As we have pointed out in one of our last posts, we have started a peer group process with Process Industries VPs from Innovation, Marketing and Sales: “Digital Transformation – What it really means at the VP level”.
This is a topic of the moment.
Firstly, major management consulting companies such as The Boston Consulting Group are moving their research focus from “Why Digital Transformation” to “Making it happen” (see e.g. HERE ).
And secondly, we have received high levels of interest: In a matter of days, companies from Chemicals, Paints, Health&Nutrition, Oils&Additives, Food, Dairy, Beverage and Life Science companies have lined up for participation.
Why we need to translate Digital Transformation to Action
One of the first jobs to be done is to state what Digital Transformation (also, mainly in Discrete Manufacturing industries, called “Industry 4.0”) should mean. Our experience, which ultimately triggered this peer group process, is that there are three main problems:
- Currently, managers don’t yet get it. There’s no fault here – they made their careers in the “atoms” world, not in the “bits” world.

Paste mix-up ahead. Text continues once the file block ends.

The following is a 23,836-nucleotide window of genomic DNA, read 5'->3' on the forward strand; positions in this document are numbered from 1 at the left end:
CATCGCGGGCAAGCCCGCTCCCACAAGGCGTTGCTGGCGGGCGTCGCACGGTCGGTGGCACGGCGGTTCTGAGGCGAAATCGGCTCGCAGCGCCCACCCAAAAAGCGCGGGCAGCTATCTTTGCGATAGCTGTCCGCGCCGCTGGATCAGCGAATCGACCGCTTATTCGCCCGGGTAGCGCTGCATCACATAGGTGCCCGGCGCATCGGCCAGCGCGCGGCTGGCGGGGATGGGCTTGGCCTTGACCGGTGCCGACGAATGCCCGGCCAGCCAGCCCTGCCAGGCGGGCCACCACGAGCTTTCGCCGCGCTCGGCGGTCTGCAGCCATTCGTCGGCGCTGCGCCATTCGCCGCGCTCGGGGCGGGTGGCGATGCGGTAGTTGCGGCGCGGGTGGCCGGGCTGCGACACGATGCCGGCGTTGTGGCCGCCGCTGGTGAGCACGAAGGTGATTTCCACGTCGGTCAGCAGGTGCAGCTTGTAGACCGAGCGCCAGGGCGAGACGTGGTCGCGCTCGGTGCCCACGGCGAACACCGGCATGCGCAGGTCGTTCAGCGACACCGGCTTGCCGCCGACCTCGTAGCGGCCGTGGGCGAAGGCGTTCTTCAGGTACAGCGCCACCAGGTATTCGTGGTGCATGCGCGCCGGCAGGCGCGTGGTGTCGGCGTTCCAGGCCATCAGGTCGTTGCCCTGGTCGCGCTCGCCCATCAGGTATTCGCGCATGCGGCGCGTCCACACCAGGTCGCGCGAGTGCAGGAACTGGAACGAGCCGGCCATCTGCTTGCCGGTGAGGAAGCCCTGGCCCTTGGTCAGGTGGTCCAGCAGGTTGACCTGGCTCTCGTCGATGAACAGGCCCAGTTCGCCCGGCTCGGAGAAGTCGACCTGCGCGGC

- Existing KPIs and governance are tuned to “run the business” not on “change the business”. In other words, managers are acting consistent with the system if they do not “experiment”. And who will take responsibility, if the Big Data suggestion on stocks in the supply chain turns out to be wrong?
- VPs from Innovation, Marketing and Sales and their peers from IT don’t have a common language for discussion Digital Transformation. We aim to equip the conversation.
Our definition approach: Business first, technology second
We have found that a good starting point is to clearly state what Digital Transformation is NOT and to provide a business-centric framing:
Digital Transformation is …
- NOT about finding applications for IT in the categories of Mobile / Augmented Reality, Cloud, Big Data Analytics, Internet of Things and Additive Manufacturing (comprising 3D Printing)
- NOT about becoming better in x by y%
- About re-imagining and re-designing the business: Customer experience, value propositions and value delivery, underlying business models / products / services, operations, innovation and how the business is tied to the outside world.
We find this approach to be highly relevant since it puts “business first, technology second”.
And because all the factors that are involved in the Transformation process (e.g. Digital strategy, organizing for Digital Transformation, how to bring the organization along and engage new partners and ecosystems, etc.) can be deduced from placing value generation at the heart.